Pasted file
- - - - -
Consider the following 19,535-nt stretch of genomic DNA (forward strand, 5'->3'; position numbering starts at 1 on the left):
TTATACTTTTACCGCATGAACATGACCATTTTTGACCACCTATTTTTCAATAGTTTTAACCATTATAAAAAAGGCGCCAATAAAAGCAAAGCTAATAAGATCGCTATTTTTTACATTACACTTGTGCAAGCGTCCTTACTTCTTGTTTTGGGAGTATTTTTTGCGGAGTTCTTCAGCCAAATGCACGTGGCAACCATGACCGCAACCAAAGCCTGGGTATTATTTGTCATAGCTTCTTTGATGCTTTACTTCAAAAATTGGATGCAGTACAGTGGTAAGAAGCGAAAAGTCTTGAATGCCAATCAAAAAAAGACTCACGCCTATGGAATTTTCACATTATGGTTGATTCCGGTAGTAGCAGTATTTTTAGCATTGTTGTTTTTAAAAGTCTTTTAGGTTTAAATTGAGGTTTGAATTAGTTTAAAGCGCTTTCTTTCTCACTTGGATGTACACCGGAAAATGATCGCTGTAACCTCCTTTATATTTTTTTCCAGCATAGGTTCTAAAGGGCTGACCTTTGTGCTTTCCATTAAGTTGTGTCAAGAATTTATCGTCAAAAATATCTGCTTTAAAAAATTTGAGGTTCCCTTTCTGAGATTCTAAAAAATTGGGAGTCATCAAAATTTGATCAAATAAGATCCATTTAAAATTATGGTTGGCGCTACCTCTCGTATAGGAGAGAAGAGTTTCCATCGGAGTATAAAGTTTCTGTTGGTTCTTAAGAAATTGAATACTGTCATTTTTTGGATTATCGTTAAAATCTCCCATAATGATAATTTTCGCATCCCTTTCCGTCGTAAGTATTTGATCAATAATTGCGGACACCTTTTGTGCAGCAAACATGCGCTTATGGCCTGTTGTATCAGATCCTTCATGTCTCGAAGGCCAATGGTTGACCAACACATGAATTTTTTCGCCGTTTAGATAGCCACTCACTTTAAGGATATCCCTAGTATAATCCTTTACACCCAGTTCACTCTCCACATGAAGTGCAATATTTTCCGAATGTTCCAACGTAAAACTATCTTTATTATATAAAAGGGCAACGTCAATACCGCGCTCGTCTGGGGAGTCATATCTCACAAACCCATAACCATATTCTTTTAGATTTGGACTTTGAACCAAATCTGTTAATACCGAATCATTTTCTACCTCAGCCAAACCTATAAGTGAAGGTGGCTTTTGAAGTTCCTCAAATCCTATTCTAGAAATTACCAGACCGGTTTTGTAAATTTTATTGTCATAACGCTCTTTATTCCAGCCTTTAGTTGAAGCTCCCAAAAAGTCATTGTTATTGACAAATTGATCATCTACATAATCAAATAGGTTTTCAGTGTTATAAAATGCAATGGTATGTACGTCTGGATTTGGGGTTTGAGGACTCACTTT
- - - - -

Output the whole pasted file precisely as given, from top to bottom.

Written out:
Consider the following 19,535-nt stretch of genomic DNA (forward strand, 5'->3'; position numbering starts at 1 on the left):
TTATACTTTTACCGCATGAACATGACCATTTTTGACCACCTATTTTTCAATAGTTTTAACCATTATAAAAAAGGCGCCAATAAAAGCAAAGCTAATAAGATCGCTATTTTTTACATTACACTTGTGCAAGCGTCCTTACTTCTTGTTTTGGGAGTATTTTTTGCGGAGTTCTTCAGCCAAATGCACGTGGCAACCATGACCGCAACCAAAGCCTGGGTATTATTTGTCATAGCTTCTTTGATGCTTTACTTCAAAAATTGGATGCAGTACAGTGGTAAGAAGCGAAAAGTCTTGAATGCCAATCAAAAAAAGACTCACGCCTATGGAATTTTCACATTATGGTTGATTCCGGTAGTAGCAGTATTTTTAGCATTGTTGTTTTTAAAAGTCTTTTAGGTTTAAATTGAGGTTTGAATTAGTTTAAAGCGCTTTCTTTCTCACTTGGATGTACACCGGAAAATGATCGCTGTAACCTCCTTTATATTTTTTTCCAGCATAGGTTCTAAAGGGCTGACCTTTGTGCTTTCCATTAAGTTGTGTCAAGAATTTATCGTCAAAAATATCTGCTTTAAAAAATTTGAGGTTCCCTTTCTGAGATTCTAAAAAATTGGGAGTCATCAAAATTTGATCAAATAAGATCCATTTAAAATTATGGTTGGCGCTACCTCTCGTATAGGAGAGAAGAGTTTCCATCGGAGTATAAAGTTTCTGTTGGTTCTTAAGAAATTGAATACTGTCATTTTTTGGATTATCGTTAAAATCTCCCATAATGATAATTTTCGCATCCCTTTCCGTCGTAAGTATTTGATCAATAATTGCGGACACCTTTTGTGCAGCAAACATGCGCTTATGGCCTGTTGTATCAGATCCTTCATGTCTCGAAGGCCAATGGTTGACCAACACATGAATTTTTTCGCCGTTTAGATAGCCACTCACTTTAAGGATATCCCTAGTATAATCCTTTACACCCAGTTCACTCTCCACATGAAGTGCAATATTTTCCGAATGTTCCAACGTAAAACTATCTTTATTATATAAAAGGGCAACGTCAATACCGCGCTCGTCTGGGGAGTCATATCTCACAAACCCATAACCATATTCTTTTAGATTTGGACTTTGAACCAAATCTGTTAATACCGAATCATTTTCTACCTCAGCCAAACCTATAAGTGAAGGTGGCTTTTGAAGTTCCTCAAATCCTATTCTAGAAATTACCAGACCGGTTTTGTAAATTTTATTGTCATAACGCTCTTTATTCCAGCCTTTAGTTGAAGCTCCCAAAAAGTCATTGTTATTGACAAATTGATCATCTACATAATCAAATAGGTTTTCAGTGTTATAAAATGCAATGGTATGTACGTCTGGATTTGGGGTTTGAGGACTCACTTT